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J Clin Endocrinol Metab. 2001 Jan;86(1):104-9.

Fetal hypothalamic-pituitary-adrenal stress responses to invasive procedures are independent of maternal responses.

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1
Department of Maternal Medicine, Division of Paediatrics, Institute of Reproductive and Developmental Biology, Imperial College School of Medicine, Hammersmith Campus, London W12 0NN, United Kingdom. r.gitau@ic.ac.uk

Abstract

Paired fetal and maternal samples were obtained, at fetal blood sampling and intrauterine transfusion, to study hypothalamic-pituitary-adrenal stress responses. This confirmed that the fetus mounts an hypothalamic-pituitary-adrenal stress response to transfusion via the intrahepatic vein, which involves piercing the fetal trunk, but not to transfusion via the placental cord insertion [mean cortisol response via intrahepatic vein delta = 52.6 nmol/L, 95% CI (25.3-79.9), P = 0.001; mean beta-endorphin response delta =106 pg/mL, 95% CI (45.3-167), P = 0.002]. Baseline maternal fetal ratios were 13 [95% CI (10.7-15.2)] for cortisol and 0.8 [95% CI (0.5-1.0)] for beta-endorphin. The novel findings were: 1) that the fetal responses were independent of those of the mother, which did not change during transfusion at either site; 2) that there was a correlation between baseline fetal and maternal cortisol levels (r = 0.58, n = 51, P < 0.0001) but not between baseline fetal and maternal ss-endorphin levels, suggesting cortisol transfer across the placenta, rather than joint control by placental CRH; and 3) that fetal beta-endorphin responses were apparent from 18 weeks gestation and independent of gestational age, whereas fetal cortisol responses were apparent from 20 weeks gestation and were dependent on gestational age (y = -91.4 + 5.08x, r = 0.51; n = 16; P = 0.04; CI for slope, 0.16-10.0), consistent with the maturation of the fetal pituitary before the fetal adrenal.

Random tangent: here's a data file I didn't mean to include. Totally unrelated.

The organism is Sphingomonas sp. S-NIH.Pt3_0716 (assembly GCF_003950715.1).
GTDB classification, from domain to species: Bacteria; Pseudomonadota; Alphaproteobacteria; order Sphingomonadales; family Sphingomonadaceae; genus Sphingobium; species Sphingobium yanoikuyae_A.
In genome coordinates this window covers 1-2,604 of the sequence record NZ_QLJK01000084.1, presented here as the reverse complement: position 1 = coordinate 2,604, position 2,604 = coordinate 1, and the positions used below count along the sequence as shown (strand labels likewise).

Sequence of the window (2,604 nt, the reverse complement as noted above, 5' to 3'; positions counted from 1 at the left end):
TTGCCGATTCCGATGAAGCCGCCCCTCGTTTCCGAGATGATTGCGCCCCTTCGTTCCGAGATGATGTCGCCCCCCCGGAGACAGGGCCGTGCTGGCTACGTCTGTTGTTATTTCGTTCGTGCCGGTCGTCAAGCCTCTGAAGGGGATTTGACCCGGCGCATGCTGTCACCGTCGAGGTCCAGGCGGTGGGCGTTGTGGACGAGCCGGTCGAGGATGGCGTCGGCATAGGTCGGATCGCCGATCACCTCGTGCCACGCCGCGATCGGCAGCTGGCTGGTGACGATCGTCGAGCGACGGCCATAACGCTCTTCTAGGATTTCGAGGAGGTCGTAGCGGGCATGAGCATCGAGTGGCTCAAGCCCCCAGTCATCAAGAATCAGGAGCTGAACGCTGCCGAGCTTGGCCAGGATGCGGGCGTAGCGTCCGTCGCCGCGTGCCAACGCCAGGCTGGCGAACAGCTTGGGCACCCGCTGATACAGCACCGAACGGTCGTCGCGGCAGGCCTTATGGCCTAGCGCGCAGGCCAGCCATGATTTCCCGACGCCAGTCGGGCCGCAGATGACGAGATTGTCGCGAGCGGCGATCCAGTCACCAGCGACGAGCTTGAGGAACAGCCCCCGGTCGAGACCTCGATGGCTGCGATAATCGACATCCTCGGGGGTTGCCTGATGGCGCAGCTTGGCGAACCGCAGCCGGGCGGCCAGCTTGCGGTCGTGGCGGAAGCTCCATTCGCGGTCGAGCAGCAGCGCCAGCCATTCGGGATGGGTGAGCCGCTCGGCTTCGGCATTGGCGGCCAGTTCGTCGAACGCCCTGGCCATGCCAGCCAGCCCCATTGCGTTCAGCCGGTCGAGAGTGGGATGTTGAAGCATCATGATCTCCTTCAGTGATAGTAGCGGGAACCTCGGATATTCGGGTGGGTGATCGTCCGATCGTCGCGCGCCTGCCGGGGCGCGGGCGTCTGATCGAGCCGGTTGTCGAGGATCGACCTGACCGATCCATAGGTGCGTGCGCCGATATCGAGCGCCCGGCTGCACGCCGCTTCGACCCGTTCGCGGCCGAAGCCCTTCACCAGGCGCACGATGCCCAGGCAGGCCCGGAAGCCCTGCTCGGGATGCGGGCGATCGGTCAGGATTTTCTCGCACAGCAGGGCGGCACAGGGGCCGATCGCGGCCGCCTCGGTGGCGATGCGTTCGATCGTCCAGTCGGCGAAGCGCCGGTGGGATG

PMID:
11231985
DOI:
10.1210/jcem.86.1.7090
[Indexed for MEDLINE]
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